Many years ago, our family lived in Kuwait due to my husband’s job.  The experience taught me a lot about different cultures and communication.   What I learned was that you don’t always need words to communicate.  And even without communication, you can understand the energy.  Energy doesn’t need an explanation.  

While driving down the dusty street from our flat in Jabriya, Kuwait, I spotted a Dry Cleaning sign.  It was a small concrete shop with a front glass window.  “I’ll go there tomorrow,” I thought to myself.  

The following day, I ventured down there with a couple of my husband’s trousers and suit jackets. 

Behind the large glass shop window was a reception counter.  And behind that was a middle-aged Persian looking man with deep-set eyes.  He stood there moving his arm back and forth, ironing clothes.

I entered the shop and he greeted me at the counter.  I couldn’t speak Arabic.  He couldn’t speak English.  What to do?  

I spoke in English…slowly….hoping he’d understand. And I used hand gestures.  (If you really think about it, speaking English slowly doesn’t help if they don’t understand English.  Why do I do this?)

Somehow with my pointing and showing him money, I managed to figure out how much it cost to have things cleaned.  I also managed to figure out when I needed to pick up the cleaned clothes.  Mission accomplished!

I became a regular customer at this dry cleaners, visiting at least twice a month.  The man and I couldn’t communicate.  But we had our routine.  We exchanged smiles.  And as I would leave, I’d say “shukran” which means thank you.

Over time, we became more friendly.  During the hot summer months, the heat would often be over 100F.  So, when he saw my car drive up next to the sidewalk, he’d signal me to wait in my car.  He would bring out my clothes so I didn’t have to go out in the hot heat.  He was a very kind, thoughtful man.  When looking into his eyes, I always felt a tinge of sadness.  I wondered why.  I couldn’t ask.  But in his presence, I always felt calm, relaxed, and safe.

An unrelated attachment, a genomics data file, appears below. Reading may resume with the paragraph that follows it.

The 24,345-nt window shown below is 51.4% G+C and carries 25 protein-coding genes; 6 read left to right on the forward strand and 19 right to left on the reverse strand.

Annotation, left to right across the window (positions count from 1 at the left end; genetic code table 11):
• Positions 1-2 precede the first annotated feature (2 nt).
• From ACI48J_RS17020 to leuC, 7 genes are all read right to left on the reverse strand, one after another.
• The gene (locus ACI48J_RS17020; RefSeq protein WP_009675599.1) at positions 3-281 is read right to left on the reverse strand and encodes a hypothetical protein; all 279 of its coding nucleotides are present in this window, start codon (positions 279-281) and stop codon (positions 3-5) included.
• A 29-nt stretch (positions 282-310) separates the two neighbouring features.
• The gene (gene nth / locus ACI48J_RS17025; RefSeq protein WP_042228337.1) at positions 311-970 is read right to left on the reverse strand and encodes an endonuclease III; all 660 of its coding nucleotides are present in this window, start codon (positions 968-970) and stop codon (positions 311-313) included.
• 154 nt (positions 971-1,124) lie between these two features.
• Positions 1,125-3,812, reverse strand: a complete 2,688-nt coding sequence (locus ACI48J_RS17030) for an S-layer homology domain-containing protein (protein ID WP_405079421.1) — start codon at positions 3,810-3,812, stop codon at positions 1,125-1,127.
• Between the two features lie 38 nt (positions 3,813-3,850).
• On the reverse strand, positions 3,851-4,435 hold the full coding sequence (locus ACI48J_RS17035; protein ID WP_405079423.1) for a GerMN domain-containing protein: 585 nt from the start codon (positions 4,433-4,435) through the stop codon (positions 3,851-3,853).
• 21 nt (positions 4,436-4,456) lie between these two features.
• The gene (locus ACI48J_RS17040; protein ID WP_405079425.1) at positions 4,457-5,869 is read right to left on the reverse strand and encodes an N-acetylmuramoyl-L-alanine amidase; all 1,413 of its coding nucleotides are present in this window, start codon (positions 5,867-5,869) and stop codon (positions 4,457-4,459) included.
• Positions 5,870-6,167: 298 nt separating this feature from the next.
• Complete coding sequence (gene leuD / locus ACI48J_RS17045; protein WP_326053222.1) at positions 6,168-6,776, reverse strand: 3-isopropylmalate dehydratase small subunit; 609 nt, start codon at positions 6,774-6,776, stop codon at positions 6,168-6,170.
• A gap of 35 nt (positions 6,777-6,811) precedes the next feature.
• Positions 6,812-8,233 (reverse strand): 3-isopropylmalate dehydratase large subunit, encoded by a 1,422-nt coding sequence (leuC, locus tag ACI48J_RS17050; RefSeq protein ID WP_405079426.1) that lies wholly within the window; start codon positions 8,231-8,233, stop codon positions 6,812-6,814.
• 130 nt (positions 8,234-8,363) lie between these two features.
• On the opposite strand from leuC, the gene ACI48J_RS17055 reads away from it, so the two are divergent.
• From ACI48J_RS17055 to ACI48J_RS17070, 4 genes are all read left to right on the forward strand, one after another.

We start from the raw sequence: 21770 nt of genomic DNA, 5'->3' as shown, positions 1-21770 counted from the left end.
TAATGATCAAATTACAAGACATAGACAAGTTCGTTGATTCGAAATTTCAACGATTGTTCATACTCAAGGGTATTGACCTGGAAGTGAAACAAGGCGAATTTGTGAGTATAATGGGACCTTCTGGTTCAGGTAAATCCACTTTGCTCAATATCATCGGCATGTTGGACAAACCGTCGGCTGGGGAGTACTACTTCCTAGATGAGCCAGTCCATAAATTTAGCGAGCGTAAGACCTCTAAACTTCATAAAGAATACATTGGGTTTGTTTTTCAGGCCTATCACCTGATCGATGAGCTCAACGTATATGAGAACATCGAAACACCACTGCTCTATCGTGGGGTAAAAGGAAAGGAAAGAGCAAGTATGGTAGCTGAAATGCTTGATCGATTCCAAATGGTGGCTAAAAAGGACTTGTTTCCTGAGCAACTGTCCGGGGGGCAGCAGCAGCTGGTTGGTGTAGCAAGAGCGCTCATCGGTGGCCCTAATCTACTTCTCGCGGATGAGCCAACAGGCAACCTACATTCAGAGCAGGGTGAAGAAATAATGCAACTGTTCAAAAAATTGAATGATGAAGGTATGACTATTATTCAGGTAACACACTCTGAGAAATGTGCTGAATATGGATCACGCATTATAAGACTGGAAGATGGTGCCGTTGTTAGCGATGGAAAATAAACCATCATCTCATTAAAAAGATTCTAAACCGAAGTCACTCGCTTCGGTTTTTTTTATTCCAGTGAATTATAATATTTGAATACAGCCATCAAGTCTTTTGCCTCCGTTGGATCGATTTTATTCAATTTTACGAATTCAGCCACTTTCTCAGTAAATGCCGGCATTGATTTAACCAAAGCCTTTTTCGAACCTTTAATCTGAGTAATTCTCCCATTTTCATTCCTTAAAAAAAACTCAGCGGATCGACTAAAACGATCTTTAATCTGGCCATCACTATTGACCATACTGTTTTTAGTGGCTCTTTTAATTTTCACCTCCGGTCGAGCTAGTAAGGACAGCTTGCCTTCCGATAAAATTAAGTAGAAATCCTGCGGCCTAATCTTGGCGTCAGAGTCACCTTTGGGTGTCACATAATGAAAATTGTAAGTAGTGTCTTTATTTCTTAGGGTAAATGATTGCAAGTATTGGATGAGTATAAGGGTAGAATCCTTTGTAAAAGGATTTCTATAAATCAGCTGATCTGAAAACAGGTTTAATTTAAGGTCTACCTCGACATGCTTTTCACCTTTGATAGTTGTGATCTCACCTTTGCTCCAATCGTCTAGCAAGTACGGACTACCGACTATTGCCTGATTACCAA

Although we couldn’t exchange words, we could communicate with our actions.  And I could feel his innate gentle energy. 


Aftr four years, it was time for our family to leave the country.  I had to say goodbye.  And I wanted to give him a token of my thanks.

I drove down to the shop to tell him that I was leaving.  Again, I said it in slow English.  “I’m leaving.  Going to America.  Shukran and take care.”  We said our goodbyes. I waved and he waved back.

As I drove home, I felt a big lump in my throat.  Sitting behind the wheel, I felt the tears running down my face.  Over the years we hardly said anything to each other.  Yet I felt so sad that I was never going to see him again.  I don’t know why we connected.  I think back now, and it must have been the mutual comfort and understanding of being foreigners in the country.  

I learned from him that you don’t need words to communicate.  We can communicate through actions.  And we can feel each other’s energy through these actions.  Sometimes I wonder how he’s doing.  And how our simple exchange left such a warm impression in my heart.  


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